Late last week the Senate passed the Treasury Laws Amendment (Combatting Illegal Phoenixing) Bill 2019, which will become law very shortly.
The tortuous history of this legislation was set out in our September article, " Anti Phoenixing Reforms are still circling...". Since then an amendment was included, during the Bill's recent passage through the Senate, requiring a 5 year review of the effectiveness of the new laws.
Directors, and those who advise them, have been waiting for these amendments for some time, and with some trepidation. The new laws create a device called a "Creditor Defeating Disposition (CDD)". This is a sale or disposal of company property for less than market price, which stops or delays that property becoming available for creditors in the winding up of a company.
A company director or officer will now commit an offence if they engage in conduct that results in a CDD, if this occurs while the company is insolvent, or if within 12 months the company goes into external administration or shuts down altogether. Knowledge is not an element of the offence – in other words, a director does not have to be deliberately stripping assets to be guilty of the offence.
Similar penalties apply to those who "engage in conduct of procuring, inciting, inducing or encouraging the making by a Company" of a CDD.
It is therefore critically important for company directors and officers and their advisors to understand the operation of the new laws if they are disposing of assets in a distressed company, or undertaking some other form of restructure.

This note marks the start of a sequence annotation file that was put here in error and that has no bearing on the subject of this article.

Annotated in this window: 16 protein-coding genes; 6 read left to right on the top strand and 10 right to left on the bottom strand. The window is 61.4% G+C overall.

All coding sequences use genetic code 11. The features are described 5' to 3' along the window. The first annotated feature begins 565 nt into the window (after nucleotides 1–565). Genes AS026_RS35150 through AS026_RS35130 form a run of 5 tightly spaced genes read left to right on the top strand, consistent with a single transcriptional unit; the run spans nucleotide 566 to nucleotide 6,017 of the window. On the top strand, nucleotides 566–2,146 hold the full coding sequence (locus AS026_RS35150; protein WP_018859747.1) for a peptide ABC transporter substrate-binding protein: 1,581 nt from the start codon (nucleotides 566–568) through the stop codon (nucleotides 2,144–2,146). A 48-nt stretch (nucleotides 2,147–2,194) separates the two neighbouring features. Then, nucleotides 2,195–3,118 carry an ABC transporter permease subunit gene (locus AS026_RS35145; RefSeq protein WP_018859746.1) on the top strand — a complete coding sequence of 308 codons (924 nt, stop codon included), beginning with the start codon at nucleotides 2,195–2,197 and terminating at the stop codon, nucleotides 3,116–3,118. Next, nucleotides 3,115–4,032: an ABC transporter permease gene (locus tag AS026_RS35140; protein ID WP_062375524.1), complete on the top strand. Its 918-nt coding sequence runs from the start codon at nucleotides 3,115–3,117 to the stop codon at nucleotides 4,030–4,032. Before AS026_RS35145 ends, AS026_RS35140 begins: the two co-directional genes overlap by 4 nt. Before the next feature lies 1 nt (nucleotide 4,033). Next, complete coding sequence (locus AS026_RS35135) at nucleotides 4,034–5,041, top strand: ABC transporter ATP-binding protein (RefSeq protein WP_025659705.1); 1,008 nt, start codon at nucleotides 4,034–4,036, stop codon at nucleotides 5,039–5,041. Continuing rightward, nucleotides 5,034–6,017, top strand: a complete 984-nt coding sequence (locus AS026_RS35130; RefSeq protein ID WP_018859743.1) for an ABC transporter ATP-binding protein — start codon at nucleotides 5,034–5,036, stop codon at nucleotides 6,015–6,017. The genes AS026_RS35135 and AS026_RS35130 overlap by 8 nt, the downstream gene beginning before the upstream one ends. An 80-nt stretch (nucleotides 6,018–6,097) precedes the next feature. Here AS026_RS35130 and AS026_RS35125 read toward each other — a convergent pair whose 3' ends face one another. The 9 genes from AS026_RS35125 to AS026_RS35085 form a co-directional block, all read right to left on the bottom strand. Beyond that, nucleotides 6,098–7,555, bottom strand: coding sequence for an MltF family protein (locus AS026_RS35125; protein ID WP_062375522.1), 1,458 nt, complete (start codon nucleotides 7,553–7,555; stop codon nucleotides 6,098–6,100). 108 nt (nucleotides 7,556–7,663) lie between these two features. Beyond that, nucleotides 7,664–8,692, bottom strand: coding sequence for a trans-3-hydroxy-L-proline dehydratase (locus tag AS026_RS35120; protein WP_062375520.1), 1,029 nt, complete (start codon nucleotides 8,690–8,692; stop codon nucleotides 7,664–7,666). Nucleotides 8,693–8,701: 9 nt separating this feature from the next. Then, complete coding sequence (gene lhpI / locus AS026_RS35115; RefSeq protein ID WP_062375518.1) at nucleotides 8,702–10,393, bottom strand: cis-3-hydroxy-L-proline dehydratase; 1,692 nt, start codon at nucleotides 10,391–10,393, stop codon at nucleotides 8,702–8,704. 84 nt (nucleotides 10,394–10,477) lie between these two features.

Property disposed of as a result of a CDD may be recovered by a company's liquidator, or by ASIC on its own initiative. ASIC now has the power to issue a notice requiring the value of the property, the proceeds of sale or the value of the benefit obtained through the disposal, to be paid back to the insolvent company. A recipient of the notice commits an offence if they do not comply, unless they apply to the court to set the order aside.
The pain doesn't end there for directors. The Director Penalty Notice Regime has been extended to GST and certain other taxes, for which directors can now be made personally liable. The Commissioner will be able to retain refunds that would otherwise be due to directors in order to meet tax liabilities of companies.
The Bill will also make it harder for directors to 'jump ship'. Directors will no longer be able to use backdated resignations to avoid liability, or resign and leave a company directorless.
The Bill is one part of a suite of reforms aimed at increasing the accountability and liability of company directors. Now, more than ever, directors must ensure that they are getting the right advice about their duties and liabilities, as they continue to become more onerous.
Anti-Phoenixing Laws are Finally Here